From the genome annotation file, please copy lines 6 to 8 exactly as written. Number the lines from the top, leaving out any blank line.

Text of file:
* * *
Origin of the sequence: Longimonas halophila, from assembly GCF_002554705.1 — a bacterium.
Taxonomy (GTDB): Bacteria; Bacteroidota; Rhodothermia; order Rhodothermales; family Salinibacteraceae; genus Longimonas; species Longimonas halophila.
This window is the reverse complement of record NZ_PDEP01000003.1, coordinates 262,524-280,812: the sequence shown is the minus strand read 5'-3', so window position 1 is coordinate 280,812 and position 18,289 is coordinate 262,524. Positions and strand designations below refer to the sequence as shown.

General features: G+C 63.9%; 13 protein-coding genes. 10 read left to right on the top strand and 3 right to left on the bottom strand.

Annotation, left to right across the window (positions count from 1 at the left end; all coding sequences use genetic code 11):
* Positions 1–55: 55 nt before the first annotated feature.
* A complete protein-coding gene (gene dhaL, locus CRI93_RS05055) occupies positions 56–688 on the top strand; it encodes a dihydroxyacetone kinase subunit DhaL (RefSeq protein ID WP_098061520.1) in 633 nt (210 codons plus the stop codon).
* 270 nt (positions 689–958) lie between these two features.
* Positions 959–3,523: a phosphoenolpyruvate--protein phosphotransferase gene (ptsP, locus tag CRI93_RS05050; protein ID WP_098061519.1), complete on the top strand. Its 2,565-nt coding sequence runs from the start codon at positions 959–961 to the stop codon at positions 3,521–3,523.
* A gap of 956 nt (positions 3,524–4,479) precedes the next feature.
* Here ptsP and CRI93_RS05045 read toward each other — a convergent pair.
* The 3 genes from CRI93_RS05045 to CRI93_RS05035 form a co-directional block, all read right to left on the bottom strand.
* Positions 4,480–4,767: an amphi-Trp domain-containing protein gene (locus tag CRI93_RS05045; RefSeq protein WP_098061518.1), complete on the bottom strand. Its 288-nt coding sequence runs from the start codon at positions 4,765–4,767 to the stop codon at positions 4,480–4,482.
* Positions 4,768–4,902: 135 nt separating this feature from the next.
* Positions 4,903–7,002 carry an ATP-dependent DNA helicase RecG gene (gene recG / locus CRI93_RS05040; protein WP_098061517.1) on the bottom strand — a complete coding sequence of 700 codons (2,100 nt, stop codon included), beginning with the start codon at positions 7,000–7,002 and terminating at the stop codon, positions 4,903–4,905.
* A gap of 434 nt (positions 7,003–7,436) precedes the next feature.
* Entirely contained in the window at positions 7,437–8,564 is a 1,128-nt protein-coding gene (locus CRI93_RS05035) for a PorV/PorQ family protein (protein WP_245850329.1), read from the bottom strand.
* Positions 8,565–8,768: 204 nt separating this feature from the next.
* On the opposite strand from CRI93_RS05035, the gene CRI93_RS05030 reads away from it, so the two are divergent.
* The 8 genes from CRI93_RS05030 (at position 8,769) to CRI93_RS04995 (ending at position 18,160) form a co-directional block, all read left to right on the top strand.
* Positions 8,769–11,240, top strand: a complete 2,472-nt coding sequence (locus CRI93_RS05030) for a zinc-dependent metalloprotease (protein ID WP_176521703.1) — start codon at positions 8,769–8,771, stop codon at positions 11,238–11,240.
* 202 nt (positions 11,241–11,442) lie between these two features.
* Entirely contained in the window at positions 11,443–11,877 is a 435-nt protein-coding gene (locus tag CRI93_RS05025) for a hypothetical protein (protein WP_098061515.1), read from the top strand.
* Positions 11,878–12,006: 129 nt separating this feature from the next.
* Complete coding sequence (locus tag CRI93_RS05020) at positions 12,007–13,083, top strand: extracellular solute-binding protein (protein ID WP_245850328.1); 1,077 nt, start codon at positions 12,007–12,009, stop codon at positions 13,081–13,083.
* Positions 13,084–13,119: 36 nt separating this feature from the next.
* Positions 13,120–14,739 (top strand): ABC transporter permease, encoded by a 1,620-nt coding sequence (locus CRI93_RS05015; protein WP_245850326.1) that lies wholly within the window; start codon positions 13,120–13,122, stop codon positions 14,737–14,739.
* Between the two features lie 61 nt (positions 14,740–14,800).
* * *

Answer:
* Positions 1–55: 55 nt before the first annotated feature.
* A complete protein-coding gene (gene dhaL, locus CRI93_RS05055) occupies positions 56–688 on the top strand; it encodes a dihydroxyacetone kinase subunit DhaL (RefSeq protein ID WP_098061520.1) in 633 nt (210 codons plus the stop codon).
* 270 nt (positions 689–958) lie between these two features.